Managing Prescribing Rules, Real-Time Verifications Into Workflow During COVID-19

Specialty Pharmacy TimesOctober 2020
Volume 3
Issue 3

Being able to cleanse and update patient information, and improve data insights can help health care professionals achieve optimal health outcomes and complete an overall shift to value-based care.

The growth of telehealth, ongoing prescriber verification challenges, and the need for a universal patient identifier (UPI) are all key issues that the coronavirus disease 2019 (COVID-19) pandemic has presented for pharmacists, according to a session at the National Association of Specialty Pharmacy 2020 Annual Meeting & Expo Virtual Experience.1

During the COVID-19 pandemic, keeping up with the myriad changes occurring on a seemingly daily basis across the health care landscape has become even more difficult, said Jill Regan, RPh, director of relationship management at LexisNexis Risk Solutions.

At the start of the pandemic, the health care community initially expressed concerns regarding the use of telehealth because of Health Insurance Portability and Accountability Act (HIPAA) privacy rules. In response, the US Department of Health & Human Services Office of Civil Rights issued a notification of enforcement discretion to empower health care providers to use widely available communications with applications. As long as the electronic medium used to deliver services is via a non—public-facing application and is HIPAA compliant, it is cleared for use; these include Microsoft Teams, Zoom for Healthcare, Amazon Chime, and GoToMeeting, Regan said.

In a US Centers for Medicare & Medicare Services memo regarding benefits, Medicare advantage organizations were allowed to provide Medicare Part B services via telehealth in any geographic area, including in beneficiaries’ homes. Further, the organizations may waive prior authorization (PA) requirements that apply to tests or services related to COVID-19. Medicare Part D sponsors must also suspend all quantity and days’ supply edits under 90 days, relax “refill too soon” edits, and permit up to a 90-day supply in a single fill, whereas P A and step therapy requirements may continue.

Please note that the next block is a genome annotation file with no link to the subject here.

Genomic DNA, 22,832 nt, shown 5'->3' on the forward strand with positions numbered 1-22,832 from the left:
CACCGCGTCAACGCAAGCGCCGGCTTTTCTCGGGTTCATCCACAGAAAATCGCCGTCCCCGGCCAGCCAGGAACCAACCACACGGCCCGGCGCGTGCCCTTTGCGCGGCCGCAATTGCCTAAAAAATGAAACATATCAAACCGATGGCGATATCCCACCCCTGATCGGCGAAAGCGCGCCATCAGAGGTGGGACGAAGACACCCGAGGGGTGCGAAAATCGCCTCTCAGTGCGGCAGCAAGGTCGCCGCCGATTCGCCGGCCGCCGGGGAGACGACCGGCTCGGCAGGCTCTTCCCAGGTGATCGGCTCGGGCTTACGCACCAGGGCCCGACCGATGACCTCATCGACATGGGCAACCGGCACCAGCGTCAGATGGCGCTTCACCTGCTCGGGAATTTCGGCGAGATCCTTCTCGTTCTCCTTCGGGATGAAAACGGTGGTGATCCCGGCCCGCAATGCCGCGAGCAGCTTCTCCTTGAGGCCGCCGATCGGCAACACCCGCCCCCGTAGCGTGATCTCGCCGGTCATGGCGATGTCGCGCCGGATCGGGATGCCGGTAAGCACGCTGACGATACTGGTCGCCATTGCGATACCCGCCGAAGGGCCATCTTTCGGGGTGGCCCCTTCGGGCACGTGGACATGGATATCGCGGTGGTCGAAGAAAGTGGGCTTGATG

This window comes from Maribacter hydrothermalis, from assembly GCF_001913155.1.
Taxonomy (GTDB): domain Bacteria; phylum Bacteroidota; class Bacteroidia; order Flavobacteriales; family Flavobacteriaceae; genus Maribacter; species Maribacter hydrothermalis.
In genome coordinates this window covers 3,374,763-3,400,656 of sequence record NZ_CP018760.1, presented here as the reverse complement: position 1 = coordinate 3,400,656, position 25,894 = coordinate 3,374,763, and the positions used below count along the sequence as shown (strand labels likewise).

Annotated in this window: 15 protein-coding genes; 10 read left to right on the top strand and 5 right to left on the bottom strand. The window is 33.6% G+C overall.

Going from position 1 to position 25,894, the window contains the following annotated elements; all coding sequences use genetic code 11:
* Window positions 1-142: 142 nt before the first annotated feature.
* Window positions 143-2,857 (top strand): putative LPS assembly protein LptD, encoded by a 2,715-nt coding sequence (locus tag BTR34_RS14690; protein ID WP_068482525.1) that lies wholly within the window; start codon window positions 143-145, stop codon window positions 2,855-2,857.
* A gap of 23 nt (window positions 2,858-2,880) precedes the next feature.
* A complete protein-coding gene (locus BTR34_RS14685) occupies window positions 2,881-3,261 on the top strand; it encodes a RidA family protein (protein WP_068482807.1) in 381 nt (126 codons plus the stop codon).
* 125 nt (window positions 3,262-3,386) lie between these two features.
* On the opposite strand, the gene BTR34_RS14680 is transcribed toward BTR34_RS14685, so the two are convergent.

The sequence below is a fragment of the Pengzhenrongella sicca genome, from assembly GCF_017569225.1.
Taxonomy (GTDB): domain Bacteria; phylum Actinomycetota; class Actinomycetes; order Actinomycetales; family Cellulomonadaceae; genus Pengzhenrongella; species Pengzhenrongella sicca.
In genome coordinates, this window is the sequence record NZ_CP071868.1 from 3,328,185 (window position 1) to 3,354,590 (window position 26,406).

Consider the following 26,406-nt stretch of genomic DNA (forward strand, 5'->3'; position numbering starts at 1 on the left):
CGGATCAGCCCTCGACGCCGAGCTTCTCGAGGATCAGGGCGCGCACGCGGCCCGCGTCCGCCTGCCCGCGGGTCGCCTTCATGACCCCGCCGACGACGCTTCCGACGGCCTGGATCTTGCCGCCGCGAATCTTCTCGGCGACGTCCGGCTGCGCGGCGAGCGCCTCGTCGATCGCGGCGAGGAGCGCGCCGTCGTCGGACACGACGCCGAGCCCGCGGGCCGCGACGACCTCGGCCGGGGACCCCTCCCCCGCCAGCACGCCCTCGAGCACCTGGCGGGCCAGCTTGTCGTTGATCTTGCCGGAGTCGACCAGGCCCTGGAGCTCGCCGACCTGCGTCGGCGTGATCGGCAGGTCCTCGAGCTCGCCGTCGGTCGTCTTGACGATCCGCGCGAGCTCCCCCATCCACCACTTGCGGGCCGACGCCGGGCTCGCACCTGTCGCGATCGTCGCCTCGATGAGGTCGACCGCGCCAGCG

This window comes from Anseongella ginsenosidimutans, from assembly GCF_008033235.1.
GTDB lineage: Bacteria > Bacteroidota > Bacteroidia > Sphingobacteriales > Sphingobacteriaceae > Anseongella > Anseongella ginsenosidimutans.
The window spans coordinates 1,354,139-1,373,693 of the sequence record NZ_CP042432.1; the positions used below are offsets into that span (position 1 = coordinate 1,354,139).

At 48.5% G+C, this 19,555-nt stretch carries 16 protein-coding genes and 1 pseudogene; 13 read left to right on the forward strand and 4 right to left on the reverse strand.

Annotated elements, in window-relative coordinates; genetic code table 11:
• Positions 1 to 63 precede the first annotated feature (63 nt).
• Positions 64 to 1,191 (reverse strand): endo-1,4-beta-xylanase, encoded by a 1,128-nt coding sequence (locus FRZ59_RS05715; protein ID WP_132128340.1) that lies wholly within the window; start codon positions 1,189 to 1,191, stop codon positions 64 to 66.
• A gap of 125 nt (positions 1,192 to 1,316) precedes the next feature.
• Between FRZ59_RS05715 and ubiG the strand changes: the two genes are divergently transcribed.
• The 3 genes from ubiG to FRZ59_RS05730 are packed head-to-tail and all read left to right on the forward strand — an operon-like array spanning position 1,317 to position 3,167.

Other changes as a result of the pandemic include an impact on controlled substance prescribing and how states are managing remote processing and telepharmacy and extending licensure renewals.

In terms of real-time prescriber verification within operational workflow, prescriber data change every week, according to John Heller, director of pharmacy sales at LexisNexis Risk Solutions. This information led LexisNexis to create a specialty pharmacy survey to better understand the challenges of independent and specialty pharmacies.

The survey results showed that more than 20% of respondents lack the means necessary to update prescribers’ geographic data within pharmacy software. Although 60% of respondents said they verify their providers, 10% admitted to making no effort to validate any information. “[Although] the [Drug Enforcement Agency] primarily focuses their attention on chain pharmacy, specialty pharmacy can still expose themselves to unnecessary risks and potential audits from either a state or federal licensing agency,” Heller said during the session.

Heller added that the need for accurate provider verification is important, considering that 41% of pharmacists depend on inaccurate systems to verify a new provider and 50% do not update their data in real time. A realtime prescriber validation maximizes claim results while reducing payer rejects, mitigating payer recoupment, and eliminating retrospective work, according to Heller.

These challenges are the reason UPIs are critical to interoperability and successful patient engagement, according to Erin Benson, senior director of marketing planning at LexisNexis Risk Solutions. Implementing this kind of identifier into pharmacy practice can help create a golden record on each patient and eliminate duplicates. Additionally, UPIs can improve patient safety, simplify the ability to pull up the right patient’s record quickly, and decrease administrative costs. “We believe there is a need to adopt UPI[s] to achieve operational efficiency in pharmacy and improve patient safety,” Benson said.

Being able to cleanse and update patient information, along with improving data insights by understanding and helping patients overcome social determinants, can help health care professionals achieve optimal health outcomes and complete an overall shift to value-based care, according to the panel.


1. Benson E, Heller J, Regan J. Managing prescribing rules due to COVID-19, implementing real time verifications into workflow, and improving interoperability. Presented at: National Association of Specialty Pharmacy 2020 Annual Meeting & Expo Virtual Experience; September 14-18, 2020.

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